How Fear Can Drive Growth In Other Areas
I don’t believe I know anybody that truly lives with no fear.
It seems that we all have at least something that gives us an uneasy feeling.
It might be something pretty unique. Maybe you’re afraid of aliens.
Or it could be something common, like speaking in public. I know that’s one of the most common fears.
There is a common belief that you should face that fear. And that does seem to work for the few that are willing to face that fear. But it also seems true that those facing their fears never really get entirely over it. They rarely turn their fear into a strength.
But that’s okay. I’ve seen more than a few people take their fears and use them positively…
Turning Fear Into Opportunity
I’ve gotten to be pretty good with talking on the phone. But it’s never been one of my strong suits. My wife has often joked that we couldn’t make a long distance relationship work because of my poor skills on the phone.
I don’t know what it is. I just don’t enjoy it. I don’t know that it’s necessarily a big fear, but it probably falls into that same vein.
Ghost Blog Writers has taken on an interesting form. We rarely do phone calls. I know that’s a little unusual in business. Especially for those that were used to doing business before the Internet. And I know there are times when a quick phone call can be better than an email.
But I’ve found that being afraid or not enjoying talking on the phone has allowed me to turn email communication into a strength. And Ghost Blog Writers has kind of been built around that strength.
It seems that without even really trying that I’ve attracted a team that shares the same fears and strengths. We do have people that are good on the phone, but we have people that get anxious on the phone. But they’re also really good at email communication.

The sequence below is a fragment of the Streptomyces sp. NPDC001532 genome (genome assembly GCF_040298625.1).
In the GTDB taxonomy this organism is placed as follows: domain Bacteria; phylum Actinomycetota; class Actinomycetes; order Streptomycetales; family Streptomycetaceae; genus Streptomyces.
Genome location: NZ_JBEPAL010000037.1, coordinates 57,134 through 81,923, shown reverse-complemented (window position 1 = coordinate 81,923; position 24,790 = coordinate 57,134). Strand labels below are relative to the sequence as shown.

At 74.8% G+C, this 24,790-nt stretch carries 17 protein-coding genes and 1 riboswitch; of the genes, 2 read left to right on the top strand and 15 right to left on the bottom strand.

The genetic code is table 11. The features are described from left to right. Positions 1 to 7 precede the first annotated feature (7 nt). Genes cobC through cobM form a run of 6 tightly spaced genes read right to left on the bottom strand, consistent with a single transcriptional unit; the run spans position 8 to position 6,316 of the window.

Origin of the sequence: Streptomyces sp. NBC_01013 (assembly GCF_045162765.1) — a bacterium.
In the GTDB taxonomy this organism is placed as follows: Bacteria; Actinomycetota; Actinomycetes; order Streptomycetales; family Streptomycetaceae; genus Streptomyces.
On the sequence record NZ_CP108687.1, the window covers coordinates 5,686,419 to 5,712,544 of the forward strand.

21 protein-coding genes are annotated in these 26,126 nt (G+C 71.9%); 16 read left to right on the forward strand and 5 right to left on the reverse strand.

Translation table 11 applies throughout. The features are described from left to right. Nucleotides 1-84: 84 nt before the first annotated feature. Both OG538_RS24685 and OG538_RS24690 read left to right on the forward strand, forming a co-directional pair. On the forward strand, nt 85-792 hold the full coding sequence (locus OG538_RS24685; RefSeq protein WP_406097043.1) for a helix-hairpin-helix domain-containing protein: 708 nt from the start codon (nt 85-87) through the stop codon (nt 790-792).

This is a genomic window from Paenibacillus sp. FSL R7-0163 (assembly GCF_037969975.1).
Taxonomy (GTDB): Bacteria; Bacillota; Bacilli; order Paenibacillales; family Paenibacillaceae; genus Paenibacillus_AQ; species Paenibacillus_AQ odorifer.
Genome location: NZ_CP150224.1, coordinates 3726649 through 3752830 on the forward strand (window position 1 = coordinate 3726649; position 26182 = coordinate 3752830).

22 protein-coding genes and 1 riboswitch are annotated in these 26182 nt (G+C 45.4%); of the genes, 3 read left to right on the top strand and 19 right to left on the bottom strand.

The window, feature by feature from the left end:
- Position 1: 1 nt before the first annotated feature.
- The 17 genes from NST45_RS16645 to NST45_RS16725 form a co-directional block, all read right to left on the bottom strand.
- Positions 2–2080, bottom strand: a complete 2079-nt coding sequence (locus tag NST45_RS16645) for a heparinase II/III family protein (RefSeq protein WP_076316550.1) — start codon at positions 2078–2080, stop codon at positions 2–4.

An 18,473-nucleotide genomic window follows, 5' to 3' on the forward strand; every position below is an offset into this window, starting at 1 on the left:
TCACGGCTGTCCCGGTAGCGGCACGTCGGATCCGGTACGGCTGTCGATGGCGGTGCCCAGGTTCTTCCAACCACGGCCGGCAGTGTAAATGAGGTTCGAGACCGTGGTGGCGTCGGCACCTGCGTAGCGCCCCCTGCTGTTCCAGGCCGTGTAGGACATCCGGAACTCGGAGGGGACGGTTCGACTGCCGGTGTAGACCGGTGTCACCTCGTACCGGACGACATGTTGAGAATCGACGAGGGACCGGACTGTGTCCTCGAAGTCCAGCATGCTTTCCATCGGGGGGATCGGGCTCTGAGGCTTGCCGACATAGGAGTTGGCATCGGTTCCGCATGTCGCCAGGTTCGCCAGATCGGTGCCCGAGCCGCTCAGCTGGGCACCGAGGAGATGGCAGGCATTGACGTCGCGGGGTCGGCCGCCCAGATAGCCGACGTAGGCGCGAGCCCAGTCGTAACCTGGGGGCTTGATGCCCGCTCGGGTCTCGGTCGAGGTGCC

It’s overcompensating in one area to make up for under-compensation in another. It’s like if you break your left arm and can’t use it for two months. In that two months you’re going to be using your right arm for things you normally do with your right arm while also using it for things you would normally do with your left. As a result, your right arm is going to have more than normal abilities.
The cool thing is that people that don’t share your fear won’t have the drive to overcompensate like you. Say someone is perfectly comfortable with the phone. They’re going to keep making phone calls. They’re probably also fine using email, but they’re not driven to be really good at email.
One caveat to this is that you don’t necessarily want to avoid your fears altogether. I think there is a balance to be had. You can work on facing your fears. You can work on lessening its impact on your performance. But you can also use it as motivation to get better in other areas. Not just better, but possibly the best in those areas.
This has me thinking about the Strokes Gained concept in golf. The concept breaks down golf into four areas. All professional golfers are really good in all areas, but amongst the top 200 players in the world there are differences. There is a player that is #1 in driving and a player that is #200 in driving.
What followers of Strokes Gained have found is that players like to maintain their greatness in their one or two areas. They often realizing that if they’re not good at one area that they probably won’t ever be the best, but they can still improve in that area.
Putting is an area of struggle for some top players. They’re great at driving, approaches and chipping, but putting is a struggle. Often, when a player like this has an average to slightly above average putting week they do very well or even win.
So if you have a fear, work on facing it. Know that you probably won’t be the best at it, but look to make strides. Then also use the fear to motivate you to be the best in other areas.